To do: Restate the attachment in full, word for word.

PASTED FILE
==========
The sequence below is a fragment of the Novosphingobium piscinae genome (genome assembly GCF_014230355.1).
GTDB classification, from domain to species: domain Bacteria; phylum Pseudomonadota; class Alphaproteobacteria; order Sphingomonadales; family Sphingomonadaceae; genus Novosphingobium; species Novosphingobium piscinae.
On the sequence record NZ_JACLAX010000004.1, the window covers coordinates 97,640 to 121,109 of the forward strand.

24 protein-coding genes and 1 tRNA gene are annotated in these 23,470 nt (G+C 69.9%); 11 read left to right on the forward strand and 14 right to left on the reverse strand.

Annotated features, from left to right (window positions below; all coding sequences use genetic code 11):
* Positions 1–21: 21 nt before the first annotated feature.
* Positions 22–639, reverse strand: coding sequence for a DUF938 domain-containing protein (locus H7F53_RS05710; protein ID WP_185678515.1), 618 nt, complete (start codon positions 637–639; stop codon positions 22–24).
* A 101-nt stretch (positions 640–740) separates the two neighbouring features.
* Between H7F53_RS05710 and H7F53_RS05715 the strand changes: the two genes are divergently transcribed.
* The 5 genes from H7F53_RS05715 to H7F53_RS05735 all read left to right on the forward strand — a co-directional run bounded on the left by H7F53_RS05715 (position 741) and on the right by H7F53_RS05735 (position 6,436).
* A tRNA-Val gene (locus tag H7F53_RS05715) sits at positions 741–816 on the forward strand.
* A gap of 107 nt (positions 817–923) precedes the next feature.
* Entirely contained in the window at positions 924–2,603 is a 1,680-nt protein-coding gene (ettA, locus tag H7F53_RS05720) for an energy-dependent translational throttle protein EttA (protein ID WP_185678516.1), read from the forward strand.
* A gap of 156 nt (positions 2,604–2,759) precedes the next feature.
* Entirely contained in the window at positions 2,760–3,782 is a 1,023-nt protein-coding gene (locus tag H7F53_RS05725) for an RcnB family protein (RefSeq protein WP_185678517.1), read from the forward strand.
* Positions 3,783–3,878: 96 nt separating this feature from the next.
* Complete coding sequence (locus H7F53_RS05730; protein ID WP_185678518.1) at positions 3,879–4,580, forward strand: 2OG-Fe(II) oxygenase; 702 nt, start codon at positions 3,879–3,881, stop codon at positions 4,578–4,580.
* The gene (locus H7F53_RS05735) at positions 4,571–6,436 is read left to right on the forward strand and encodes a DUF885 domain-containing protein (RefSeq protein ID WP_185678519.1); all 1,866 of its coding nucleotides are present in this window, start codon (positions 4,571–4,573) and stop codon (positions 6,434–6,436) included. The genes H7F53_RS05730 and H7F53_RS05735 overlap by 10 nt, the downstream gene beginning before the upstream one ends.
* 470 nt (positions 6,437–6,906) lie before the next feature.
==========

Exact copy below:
The sequence below is a fragment of the Novosphingobium piscinae genome (genome assembly GCF_014230355.1).
GTDB classification, from domain to species: domain Bacteria; phylum Pseudomonadota; class Alphaproteobacteria; order Sphingomonadales; family Sphingomonadaceae; genus Novosphingobium; species Novosphingobium piscinae.
On the sequence record NZ_JACLAX010000004.1, the window covers coordinates 97,640 to 121,109 of the forward strand.

24 protein-coding genes and 1 tRNA gene are annotated in these 23,470 nt (G+C 69.9%); 11 read left to right on the forward strand and 14 right to left on the reverse strand.

Annotated features, from left to right (window positions below; all coding sequences use genetic code 11):
* Positions 1–21: 21 nt before the first annotated feature.
* Positions 22–639, reverse strand: coding sequence for a DUF938 domain-containing protein (locus H7F53_RS05710; protein ID WP_185678515.1), 618 nt, complete (start codon positions 637–639; stop codon positions 22–24).
* A 101-nt stretch (positions 640–740) separates the two neighbouring features.
* Between H7F53_RS05710 and H7F53_RS05715 the strand changes: the two genes are divergently transcribed.
* The 5 genes from H7F53_RS05715 to H7F53_RS05735 all read left to right on the forward strand — a co-directional run bounded on the left by H7F53_RS05715 (position 741) and on the right by H7F53_RS05735 (position 6,436).
* A tRNA-Val gene (locus tag H7F53_RS05715) sits at positions 741–816 on the forward strand.
* A gap of 107 nt (positions 817–923) precedes the next feature.
* Entirely contained in the window at positions 924–2,603 is a 1,680-nt protein-coding gene (ettA, locus tag H7F53_RS05720) for an energy-dependent translational throttle protein EttA (protein ID WP_185678516.1), read from the forward strand.
* A gap of 156 nt (positions 2,604–2,759) precedes the next feature.
* Entirely contained in the window at positions 2,760–3,782 is a 1,023-nt protein-coding gene (locus tag H7F53_RS05725) for an RcnB family protein (RefSeq protein WP_185678517.1), read from the forward strand.
* Positions 3,783–3,878: 96 nt separating this feature from the next.
* Complete coding sequence (locus H7F53_RS05730; protein ID WP_185678518.1) at positions 3,879–4,580, forward strand: 2OG-Fe(II) oxygenase; 702 nt, start codon at positions 3,879–3,881, stop codon at positions 4,578–4,580.
* The gene (locus H7F53_RS05735) at positions 4,571–6,436 is read left to right on the forward strand and encodes a DUF885 domain-containing protein (RefSeq protein ID WP_185678519.1); all 1,866 of its coding nucleotides are present in this window, start codon (positions 4,571–4,573) and stop codon (positions 6,434–6,436) included. The genes H7F53_RS05730 and H7F53_RS05735 overlap by 10 nt, the downstream gene beginning before the upstream one ends.
* 470 nt (positions 6,437–6,906) lie before the next feature.